FINDING HOPE: Idaho healthcare providers working together to slow spread of opioids

BOISE, Idaho - Healthcare providers across the Gem State are working together to try to stop the spread of opioid addiction. We are now one year into a five-year statewide Opioid Strategic Plan, aiming - in part - to lower the number of prescription pills circulating in the state.

Part of the plan includes increasing the number of doctors participating in a statewide Prescription Monitoring Program, allowing physicians to see if a patient seeking pain pills has recently filled a prescription somewhere else.

"We've been really concerned because we have seen deaths due to overdose going up every year in Idaho," State Epidemiologist with the Idaho Department of Health and Welfare Dr. Christine Hahn said. 

Dozens of agencies across Idaho have joined forces outlining long-term goals as part of the strategic plan. Goal number two, simply put, is to improve opioid prescription practices in Idaho.

"Several law changes have gone into place making it easier for doctors to look up patients," Dr. Hahn said. "Every physician, by law, has to register with this. It allows a doctor to see, for example, if a patient's already gone to another doctor, or two or three other doctors, prior to showing up in his office - that way he can check and re-think if he wants to prescribe an opioid for that patient."

Lieutenant Governor Brad Little says, so far, it's working. "We've substantially increased the compliance of our medical community, assuring that when somebody comes in and requests some kind of pain medicine that it's legitimate that they aren't just shopping from doctor to doctor," Little said.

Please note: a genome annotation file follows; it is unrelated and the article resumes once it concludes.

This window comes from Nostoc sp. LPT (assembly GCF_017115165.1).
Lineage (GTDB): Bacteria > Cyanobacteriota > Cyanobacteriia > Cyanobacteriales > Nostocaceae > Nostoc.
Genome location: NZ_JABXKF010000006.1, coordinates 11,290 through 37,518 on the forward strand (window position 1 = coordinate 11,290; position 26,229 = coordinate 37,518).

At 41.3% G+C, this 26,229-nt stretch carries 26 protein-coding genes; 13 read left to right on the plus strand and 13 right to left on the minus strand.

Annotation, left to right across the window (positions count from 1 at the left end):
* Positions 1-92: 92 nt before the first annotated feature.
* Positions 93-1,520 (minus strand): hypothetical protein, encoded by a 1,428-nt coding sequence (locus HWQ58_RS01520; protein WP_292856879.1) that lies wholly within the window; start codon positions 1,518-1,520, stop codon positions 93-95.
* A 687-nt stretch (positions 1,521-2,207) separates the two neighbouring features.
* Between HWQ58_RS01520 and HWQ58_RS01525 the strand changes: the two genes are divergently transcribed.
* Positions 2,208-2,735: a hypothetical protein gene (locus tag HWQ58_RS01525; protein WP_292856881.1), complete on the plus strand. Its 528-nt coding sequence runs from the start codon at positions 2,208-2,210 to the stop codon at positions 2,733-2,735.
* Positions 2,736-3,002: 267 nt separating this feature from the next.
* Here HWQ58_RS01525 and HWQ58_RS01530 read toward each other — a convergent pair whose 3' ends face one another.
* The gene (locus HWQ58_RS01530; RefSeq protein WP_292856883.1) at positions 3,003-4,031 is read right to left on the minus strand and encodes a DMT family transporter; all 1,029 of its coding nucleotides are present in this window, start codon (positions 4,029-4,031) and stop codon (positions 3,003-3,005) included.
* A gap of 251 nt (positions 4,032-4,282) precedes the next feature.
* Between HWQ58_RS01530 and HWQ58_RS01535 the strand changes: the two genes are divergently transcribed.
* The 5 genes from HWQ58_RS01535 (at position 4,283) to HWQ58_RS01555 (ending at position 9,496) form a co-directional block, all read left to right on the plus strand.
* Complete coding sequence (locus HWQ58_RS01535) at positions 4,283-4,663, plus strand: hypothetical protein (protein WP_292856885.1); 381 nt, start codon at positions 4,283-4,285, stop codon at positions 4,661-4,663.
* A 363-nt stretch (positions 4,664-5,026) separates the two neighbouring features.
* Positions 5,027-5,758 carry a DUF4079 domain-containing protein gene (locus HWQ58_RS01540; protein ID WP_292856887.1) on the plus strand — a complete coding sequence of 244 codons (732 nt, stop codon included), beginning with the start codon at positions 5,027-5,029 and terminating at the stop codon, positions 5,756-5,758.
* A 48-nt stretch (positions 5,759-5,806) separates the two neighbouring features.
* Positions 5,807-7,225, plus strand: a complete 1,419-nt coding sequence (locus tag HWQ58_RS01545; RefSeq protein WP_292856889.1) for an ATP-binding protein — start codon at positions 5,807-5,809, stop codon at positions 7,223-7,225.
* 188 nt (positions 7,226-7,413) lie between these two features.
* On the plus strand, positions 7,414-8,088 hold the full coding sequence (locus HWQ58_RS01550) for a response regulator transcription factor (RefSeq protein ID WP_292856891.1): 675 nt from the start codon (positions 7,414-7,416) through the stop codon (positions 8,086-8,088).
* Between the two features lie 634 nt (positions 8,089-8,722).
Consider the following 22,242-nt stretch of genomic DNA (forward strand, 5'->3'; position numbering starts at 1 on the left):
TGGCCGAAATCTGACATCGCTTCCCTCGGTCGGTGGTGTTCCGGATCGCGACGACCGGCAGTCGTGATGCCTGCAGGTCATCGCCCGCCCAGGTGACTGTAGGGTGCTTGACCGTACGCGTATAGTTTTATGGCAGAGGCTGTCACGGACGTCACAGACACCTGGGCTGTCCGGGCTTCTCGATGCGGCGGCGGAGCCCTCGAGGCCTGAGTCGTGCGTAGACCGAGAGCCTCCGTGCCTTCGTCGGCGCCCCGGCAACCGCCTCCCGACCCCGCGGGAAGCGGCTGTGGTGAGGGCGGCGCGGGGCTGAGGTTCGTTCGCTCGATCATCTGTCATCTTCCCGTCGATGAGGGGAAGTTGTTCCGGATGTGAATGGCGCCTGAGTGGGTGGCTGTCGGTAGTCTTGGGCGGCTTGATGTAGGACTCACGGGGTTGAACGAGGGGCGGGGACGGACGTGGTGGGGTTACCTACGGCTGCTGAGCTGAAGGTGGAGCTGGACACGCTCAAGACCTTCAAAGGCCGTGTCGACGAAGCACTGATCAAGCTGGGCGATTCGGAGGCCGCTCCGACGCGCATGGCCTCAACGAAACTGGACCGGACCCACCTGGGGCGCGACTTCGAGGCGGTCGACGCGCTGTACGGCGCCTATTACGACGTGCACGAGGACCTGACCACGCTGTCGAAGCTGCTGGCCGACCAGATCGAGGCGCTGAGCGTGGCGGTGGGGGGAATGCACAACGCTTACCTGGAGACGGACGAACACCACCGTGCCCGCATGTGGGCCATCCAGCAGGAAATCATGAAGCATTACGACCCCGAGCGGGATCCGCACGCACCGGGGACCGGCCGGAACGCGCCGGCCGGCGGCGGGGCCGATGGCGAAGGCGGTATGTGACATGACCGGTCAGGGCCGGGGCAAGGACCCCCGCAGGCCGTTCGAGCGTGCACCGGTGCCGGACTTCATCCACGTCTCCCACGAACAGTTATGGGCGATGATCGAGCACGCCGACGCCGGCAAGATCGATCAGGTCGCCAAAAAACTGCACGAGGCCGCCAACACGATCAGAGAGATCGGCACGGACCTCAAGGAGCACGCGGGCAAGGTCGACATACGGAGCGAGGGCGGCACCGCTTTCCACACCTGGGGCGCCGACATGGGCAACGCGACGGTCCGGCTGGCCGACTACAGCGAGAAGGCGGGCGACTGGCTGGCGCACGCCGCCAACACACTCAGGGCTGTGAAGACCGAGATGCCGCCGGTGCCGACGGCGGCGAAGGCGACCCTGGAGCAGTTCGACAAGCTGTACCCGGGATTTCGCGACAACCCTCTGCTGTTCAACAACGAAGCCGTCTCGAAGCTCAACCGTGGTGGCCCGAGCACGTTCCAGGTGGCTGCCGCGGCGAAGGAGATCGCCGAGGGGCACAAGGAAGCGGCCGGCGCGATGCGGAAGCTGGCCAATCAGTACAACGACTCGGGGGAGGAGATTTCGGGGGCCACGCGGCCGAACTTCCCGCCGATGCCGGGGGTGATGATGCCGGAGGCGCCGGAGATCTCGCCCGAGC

"From that database, we can see that prescribing is going down, the number of people doctor-shopping appears to be decreasing," Dr. Hahn said.

The Board of Pharmacy has also improved practices recently, flagging patients portraying characteristics of opioid abuse.

"And they're notifying doctors that, 'Hey, you wrote a prescription for this patient, it looks like they might be doctor-shopping, so they're trying really hard to reduce that," Dr. Hahn said.The database also allows doctors to see what other non-opioid medications a patient may already be taking.

"Not only for possible side effects, if there are two drugs that might conflict with each other, but also to make sure that they're not accidentally overprescribing for somebody or that the patient isn't intentionally misusing and trying to go in to get extra prescriptions to be sold later or to be misused in some way," Dr. Hahn said.

Another significant change which has improved database use so far is the ability of staff other than the physician to input prescription information directly into a patient's electronic medical chart. The database is also used by pharmacists in the state, giving them the ability to see if patient prescribed an opioid has recently filled prescriptions at another business.

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